Derek’s suggestion of putting a centre punch into the brass washer on the front brakes to earth in indicator sounded a bit drastic to me. I reckoned that it was worth removing the brake line from the calliper and rubbing the faces of the connections with wet & dry along with the brass washer. It would mean re-bleeding the brakes, but as I was doing it on my own I could try the Gunson Eezy-Bleed kit I had bought before the build. It also meant putting the car back up on the axle stands.
I had also ordered two replacement rubber gaiters from Caterham like the ones covering the FARB ball joints as I figured they would be good for covering the top wishbone lock nut. I also got a couple of seeing rack IVA covers which I though could be adapted to cover the brake line unions.
Having roughened the edges of the brake union I reassembled it and the indicator worked!
I then set up the eezy-bleed kit and lead the brakes. It was really quite straightforward, using the air from one of the tyres to pressurise the system. Having cleaned up all the joints I set about cutting the various rubber covers to fit. The ARB gaiters worked really well on the top wishbone. I ended up using one of the rubber caps that came in the IVA kit to do the bodywork end of the brake line having punched a hole in it and cut it open down one side to get it over the hose.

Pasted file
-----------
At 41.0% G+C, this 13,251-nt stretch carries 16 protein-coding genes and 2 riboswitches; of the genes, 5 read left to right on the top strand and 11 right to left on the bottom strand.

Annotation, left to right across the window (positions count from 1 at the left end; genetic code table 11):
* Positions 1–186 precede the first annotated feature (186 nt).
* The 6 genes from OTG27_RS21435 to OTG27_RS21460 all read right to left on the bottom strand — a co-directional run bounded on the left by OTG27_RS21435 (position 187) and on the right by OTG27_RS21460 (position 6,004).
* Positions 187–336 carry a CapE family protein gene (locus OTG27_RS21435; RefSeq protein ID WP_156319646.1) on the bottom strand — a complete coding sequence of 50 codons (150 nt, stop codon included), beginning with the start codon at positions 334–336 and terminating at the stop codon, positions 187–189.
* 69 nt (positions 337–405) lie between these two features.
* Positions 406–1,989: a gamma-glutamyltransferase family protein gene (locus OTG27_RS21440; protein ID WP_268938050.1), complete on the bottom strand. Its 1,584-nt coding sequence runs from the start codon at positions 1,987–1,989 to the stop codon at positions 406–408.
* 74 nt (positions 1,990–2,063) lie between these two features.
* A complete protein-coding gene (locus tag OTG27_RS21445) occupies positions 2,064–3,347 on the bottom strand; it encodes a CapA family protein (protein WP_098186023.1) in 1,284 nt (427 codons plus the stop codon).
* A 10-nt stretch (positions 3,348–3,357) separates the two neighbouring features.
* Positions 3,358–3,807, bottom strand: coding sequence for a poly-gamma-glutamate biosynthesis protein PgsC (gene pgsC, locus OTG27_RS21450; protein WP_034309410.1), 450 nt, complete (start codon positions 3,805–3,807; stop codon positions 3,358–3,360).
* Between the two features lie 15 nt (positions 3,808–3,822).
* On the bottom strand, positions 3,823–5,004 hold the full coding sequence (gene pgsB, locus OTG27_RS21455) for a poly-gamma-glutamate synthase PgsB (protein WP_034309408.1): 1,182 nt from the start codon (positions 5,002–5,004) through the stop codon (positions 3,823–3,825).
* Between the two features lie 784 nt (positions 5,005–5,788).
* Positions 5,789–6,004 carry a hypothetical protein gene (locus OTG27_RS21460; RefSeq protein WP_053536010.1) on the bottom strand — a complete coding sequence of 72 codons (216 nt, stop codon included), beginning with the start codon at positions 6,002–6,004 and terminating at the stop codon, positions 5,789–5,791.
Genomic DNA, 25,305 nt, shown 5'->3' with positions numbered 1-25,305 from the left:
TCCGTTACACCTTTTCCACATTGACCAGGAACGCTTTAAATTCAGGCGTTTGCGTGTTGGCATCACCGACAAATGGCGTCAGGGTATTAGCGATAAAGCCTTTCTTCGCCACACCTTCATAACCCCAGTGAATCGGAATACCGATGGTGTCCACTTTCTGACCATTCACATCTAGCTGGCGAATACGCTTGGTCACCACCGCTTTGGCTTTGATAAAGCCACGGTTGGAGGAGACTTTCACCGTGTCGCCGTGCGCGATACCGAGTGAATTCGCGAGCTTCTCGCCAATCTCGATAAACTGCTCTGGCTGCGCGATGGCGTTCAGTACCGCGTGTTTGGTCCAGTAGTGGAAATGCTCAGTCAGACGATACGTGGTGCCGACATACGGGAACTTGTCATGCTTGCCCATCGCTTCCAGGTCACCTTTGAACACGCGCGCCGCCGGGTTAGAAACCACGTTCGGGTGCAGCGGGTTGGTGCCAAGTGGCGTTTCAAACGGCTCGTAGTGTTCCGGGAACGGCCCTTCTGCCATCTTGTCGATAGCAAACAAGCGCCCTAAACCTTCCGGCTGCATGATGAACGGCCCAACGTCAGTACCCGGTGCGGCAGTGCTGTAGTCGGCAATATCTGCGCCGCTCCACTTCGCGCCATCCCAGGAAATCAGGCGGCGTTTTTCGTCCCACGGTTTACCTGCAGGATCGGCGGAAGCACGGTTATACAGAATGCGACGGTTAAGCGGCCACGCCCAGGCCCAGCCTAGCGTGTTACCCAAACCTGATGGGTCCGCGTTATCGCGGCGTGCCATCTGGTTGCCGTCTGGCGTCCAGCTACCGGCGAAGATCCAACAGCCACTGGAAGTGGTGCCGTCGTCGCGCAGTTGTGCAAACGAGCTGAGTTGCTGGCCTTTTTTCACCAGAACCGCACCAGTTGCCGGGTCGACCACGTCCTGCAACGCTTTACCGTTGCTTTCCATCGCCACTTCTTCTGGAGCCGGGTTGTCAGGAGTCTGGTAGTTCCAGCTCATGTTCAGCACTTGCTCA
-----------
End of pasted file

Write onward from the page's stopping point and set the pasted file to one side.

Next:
A standard 13mm plastic nut cover with a 5mm hole drilled through the top then slit sown one side fitted the inside balance pipe bolt perfectly.
As the car was back on the stands I decided to underseal the wheel arches. I had read that this provides a degree of protection from stone chips, reducing the starring of the fibreglass from underneath. It only took half an hour or so to dawb it on and I ended up applying two coats.
Finally it was back on with the wheels and off the axle stands. There were only four items outstanding which would need to be dealt with at the PBC:
- Torque up rear hub bolts – they were only done to 210NM
- The radiator cooling fan started running as soon as the engine started rather than being thermostatically controlled.
- There was a tiny leak from the temperature sensor into the submarine t-piece – almost as if a gasket was missing
- The front spring damper unit mounts had been tightened, but had not been torqued to the correct level